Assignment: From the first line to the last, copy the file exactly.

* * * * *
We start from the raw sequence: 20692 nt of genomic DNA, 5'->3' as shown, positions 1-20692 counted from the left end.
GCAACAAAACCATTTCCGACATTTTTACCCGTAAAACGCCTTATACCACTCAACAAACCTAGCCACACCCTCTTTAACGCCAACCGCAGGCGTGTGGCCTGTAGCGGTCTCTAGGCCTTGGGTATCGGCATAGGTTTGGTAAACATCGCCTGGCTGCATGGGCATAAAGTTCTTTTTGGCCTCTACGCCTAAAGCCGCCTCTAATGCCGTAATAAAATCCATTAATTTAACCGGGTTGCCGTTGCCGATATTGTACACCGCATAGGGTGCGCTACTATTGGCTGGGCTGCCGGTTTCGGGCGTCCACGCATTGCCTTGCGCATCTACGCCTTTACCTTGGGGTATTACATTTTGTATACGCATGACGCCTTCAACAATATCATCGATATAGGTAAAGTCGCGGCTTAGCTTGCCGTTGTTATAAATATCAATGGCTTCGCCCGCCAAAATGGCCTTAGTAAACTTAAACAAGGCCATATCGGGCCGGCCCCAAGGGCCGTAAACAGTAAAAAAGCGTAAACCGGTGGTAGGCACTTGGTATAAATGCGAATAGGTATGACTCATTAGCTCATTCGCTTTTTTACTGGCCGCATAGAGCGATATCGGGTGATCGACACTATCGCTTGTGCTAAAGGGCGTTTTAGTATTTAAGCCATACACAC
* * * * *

We start from the raw sequence: 20692 nt of genomic DNA, 5'->3' as shown, positions 1-20692 counted from the left end.
GCAACAAAACCATTTCCGACATTTTTACCCGTAAAACGCCTTATACCACTCAACAAACCTAGCCACACCCTCTTTAACGCCAACCGCAGGCGTGTGGCCTGTAGCGGTCTCTAGGCCTTGGGTATCGGCATAGGTTTGGTAAACATCGCCTGGCTGCATGGGCATAAAGTTCTTTTTGGCCTCTACGCCTAAAGCCGCCTCTAATGCCGTAATAAAATCCATTAATTTAACCGGGTTGCCGTTGCCGATATTGTACACCGCATAGGGTGCGCTACTATTGGCTGGGCTGCCGGTTTCGGGCGTCCACGCATTGCCTTGCGCATCTACGCCTTTACCTTGGGGTATTACATTTTGTATACGCATGACGCCTTCAACAATATCATCGATATAGGTAAAGTCGCGGCTTAGCTTGCCGTTGTTATAAATATCAATGGCTTCGCCCGCCAAAATGGCCTTAGTAAACTTAAACAAGGCCATATCGGGCCGGCCCCAAGGGCCGTAAACAGTAAAAAAGCGTAAACCGGTGGTAGGCACTTGGTATAAATGCGAATAGGTATGACTCATTAGCTCATTCGCTTTTTTACTGGCCGCATAGAGCGATATCGGGTGATCGACACTATCGCTTGTGCTAAAGGGCGTTTTAGTATTTAAGCCATACACAC